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Drought is a wake-up call on SA’s water needs

Sep 11 2016 06:04
Yolandi Groenewald, City Press

DESOLATE The drought has had a devastating effect on agriculture and livestock, and doesn’t appear to be abating Picture: Nelius Rademan

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Come hell or high water


The drought that has nearly depleted several major dams and led to countrywide water restrictions is a much-needed wake-up call for South Africa, which faces increasing water scarcity in future.

As dire as things are, the worst thing for South Africa could actually have been if the drought had been too short and too light, said Christine Colvin, senior manager: freshwater programmes at WWF SA.

Investing in infrastructure such as the Lesotho Highlands Water Project alone will not be enough to ensure that South Africa does not run out of water.

This scheme is responsible for delivering much of the water consumed in South Africa’s economic hub, Gauteng.

“While it is really important that we look after our hard infrastructure such as pipes, taps, reservoirs and dams, it becomes even more crucial to invest in the ecological infrastructure upstream if we want to have water security,” she said.

This means better land management in rain catchment areas, and empowering communities in these critical catchments to guard against land degradation.

It also meant not mining in these valuable areas, Colvin said.

“The drought has been a pressure test for our water economy and we need to respond promptly to this test,” she said.

It was critical for South Africa now to move away from a linear water economy to a circular water economy, where the maximum benefit was derived from water at every step, Colvin explained.

This better approach circulates water in closed loops. In this model, water is reused time and again, retaining full value.

On Thursday, the interministerial committee on drought warned that water use needed to be reined in across the country, as there was no guarantee that rain was coming.

For the first time in 24 years, the water department has levied water restrictions in the Orange River.

The restrictions imposed will be by 15% for farmers that irrigate, and by 10% for industrial and domestic use.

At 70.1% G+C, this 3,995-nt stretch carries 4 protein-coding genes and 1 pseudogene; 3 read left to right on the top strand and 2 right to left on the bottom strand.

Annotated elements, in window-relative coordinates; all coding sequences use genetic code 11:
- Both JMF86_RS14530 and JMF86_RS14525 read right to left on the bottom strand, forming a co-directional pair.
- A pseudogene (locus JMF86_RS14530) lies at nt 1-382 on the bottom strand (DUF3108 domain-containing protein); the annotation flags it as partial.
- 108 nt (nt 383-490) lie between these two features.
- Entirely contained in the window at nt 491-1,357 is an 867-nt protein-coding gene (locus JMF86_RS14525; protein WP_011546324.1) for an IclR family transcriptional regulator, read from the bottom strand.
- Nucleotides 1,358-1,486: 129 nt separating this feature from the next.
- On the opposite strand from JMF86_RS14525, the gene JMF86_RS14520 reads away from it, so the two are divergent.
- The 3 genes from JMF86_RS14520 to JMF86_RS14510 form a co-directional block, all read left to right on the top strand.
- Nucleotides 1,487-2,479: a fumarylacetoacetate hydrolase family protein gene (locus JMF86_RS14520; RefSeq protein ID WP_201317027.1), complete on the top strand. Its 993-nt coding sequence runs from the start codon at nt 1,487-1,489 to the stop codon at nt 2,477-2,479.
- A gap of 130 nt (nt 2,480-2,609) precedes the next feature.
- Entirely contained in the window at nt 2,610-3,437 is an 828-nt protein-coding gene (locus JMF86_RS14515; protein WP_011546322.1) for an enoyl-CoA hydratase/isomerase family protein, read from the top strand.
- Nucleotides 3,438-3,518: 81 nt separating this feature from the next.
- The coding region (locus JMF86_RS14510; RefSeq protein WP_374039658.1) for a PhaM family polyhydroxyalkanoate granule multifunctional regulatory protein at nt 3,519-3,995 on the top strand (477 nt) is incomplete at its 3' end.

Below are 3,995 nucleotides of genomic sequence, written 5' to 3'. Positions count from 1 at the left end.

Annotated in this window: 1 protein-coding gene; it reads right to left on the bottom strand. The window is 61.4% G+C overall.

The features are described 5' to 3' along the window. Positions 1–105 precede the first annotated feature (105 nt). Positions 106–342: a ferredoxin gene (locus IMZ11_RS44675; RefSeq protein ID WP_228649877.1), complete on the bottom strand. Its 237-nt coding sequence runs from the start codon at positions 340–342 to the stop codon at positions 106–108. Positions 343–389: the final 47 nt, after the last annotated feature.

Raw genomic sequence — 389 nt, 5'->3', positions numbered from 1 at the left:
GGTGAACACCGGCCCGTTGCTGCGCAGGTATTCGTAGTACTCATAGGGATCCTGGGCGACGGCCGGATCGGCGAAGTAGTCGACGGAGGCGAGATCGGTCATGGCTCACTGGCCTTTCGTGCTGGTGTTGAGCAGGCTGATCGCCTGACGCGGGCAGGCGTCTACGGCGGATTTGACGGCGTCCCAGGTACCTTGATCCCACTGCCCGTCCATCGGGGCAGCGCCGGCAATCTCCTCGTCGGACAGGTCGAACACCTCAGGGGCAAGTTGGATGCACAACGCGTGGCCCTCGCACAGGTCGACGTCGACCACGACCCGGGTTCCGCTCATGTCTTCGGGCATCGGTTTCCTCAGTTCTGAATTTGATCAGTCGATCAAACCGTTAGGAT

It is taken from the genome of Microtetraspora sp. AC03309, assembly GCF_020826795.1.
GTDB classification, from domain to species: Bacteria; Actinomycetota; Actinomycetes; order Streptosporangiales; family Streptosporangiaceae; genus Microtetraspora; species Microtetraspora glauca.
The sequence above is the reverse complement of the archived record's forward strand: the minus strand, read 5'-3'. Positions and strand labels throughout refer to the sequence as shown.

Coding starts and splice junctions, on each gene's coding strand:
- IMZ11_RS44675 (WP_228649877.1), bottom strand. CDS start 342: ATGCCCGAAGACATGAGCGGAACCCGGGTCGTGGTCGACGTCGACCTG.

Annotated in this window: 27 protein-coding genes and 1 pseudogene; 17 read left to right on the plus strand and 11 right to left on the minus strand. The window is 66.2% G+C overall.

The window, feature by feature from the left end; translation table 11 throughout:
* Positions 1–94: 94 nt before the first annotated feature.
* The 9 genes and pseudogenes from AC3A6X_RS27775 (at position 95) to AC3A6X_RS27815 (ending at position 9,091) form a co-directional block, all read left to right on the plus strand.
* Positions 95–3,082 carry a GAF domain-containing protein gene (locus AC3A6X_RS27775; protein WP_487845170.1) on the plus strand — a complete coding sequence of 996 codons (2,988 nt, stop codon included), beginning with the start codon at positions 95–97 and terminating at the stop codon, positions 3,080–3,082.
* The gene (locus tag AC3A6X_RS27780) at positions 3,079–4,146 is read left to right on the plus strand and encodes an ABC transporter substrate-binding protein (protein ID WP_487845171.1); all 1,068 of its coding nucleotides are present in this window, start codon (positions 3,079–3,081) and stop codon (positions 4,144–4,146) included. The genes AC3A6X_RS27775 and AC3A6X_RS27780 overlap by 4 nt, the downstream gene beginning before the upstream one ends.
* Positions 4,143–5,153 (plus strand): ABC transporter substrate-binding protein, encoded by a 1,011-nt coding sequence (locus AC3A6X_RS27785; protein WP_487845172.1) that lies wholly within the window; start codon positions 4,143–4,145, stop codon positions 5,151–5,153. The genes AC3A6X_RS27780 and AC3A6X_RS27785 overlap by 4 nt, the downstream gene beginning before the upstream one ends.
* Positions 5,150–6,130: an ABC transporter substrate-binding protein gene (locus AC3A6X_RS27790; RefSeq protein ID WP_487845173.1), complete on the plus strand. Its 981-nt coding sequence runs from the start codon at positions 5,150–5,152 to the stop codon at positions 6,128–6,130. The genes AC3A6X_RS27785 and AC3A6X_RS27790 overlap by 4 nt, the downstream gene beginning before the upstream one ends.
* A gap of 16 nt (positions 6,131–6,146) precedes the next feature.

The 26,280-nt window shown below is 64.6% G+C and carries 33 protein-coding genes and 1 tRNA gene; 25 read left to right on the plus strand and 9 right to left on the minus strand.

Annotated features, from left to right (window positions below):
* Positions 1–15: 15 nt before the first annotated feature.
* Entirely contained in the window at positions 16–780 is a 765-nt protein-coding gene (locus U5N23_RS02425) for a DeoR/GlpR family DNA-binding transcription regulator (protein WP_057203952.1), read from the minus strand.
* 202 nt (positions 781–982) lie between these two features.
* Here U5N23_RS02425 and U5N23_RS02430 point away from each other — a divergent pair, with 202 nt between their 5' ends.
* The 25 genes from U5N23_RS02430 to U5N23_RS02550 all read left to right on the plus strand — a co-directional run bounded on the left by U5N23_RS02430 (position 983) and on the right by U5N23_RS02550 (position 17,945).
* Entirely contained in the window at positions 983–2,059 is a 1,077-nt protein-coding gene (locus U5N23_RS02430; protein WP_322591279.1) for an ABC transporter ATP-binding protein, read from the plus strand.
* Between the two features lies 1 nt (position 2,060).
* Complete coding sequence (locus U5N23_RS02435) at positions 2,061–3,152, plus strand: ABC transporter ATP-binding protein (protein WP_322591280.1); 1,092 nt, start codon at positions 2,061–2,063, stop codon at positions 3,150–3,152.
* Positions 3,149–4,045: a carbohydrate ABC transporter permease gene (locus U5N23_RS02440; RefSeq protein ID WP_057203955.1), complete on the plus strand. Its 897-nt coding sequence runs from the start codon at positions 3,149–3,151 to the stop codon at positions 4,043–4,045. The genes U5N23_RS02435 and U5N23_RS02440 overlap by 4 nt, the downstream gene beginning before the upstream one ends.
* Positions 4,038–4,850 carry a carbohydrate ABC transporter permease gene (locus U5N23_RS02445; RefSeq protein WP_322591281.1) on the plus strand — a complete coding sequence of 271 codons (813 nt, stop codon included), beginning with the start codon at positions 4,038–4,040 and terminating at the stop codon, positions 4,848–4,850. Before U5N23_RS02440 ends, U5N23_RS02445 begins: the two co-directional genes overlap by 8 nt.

“The drought is far from over and even with normal rainy seasons, it will take a number of years for the system to stabilise,” the department of water and sanitation warned this week.

There are, however, savings to be had.

South Africans consume water as if they were living in a water-rich country, despite the country being the 30th driest in the world. Climate change models predict that a large part of the country will only get drier in future.

Research shows that South Africans consume water well above global averages, coming in at 280llitres per day per person – compared with the global average of 175 litres per day per person.

Some 40% of household water use goes to gardens and lawns.

At the moment, dam levels across the country are precarious low and still declining.

South Africa’s total cattle herd has shrunk by 15% over the past three years and farmers planted on average 30% less mealies in response to the drought.

In the second half of last year, dams across the country were about 64% full, but by this month, the figure had dropped to 53%.

This average hides the dire state of major dams.

Gauteng’s biggest water reservoir, the Vaal Dam, is only 32% full. In KwaZulu-Natal, the Klipfontein Dam stands at 12.5%, Hluhluwe at 17.7% and Goedertrouw at 17.7%.

National and local government have imposed a number of tight water restrictions.

The Caledon River is under a 75% water restriction for irrigation. Johannesburg has to drop water use by 15% now or face water cuts from Rand Water. Penalties are stiff.

Households using upwards of 40 000 litres of water a month will be paying 30% more for their excess.

Residents can’t use hosepipes, and watering gardens by day or washing cars is not allowed.

In Bushbuckridge, Mpumalanga, similar water restrictions stand and car washes had to close

lesotho  |  drought  |  water crisis


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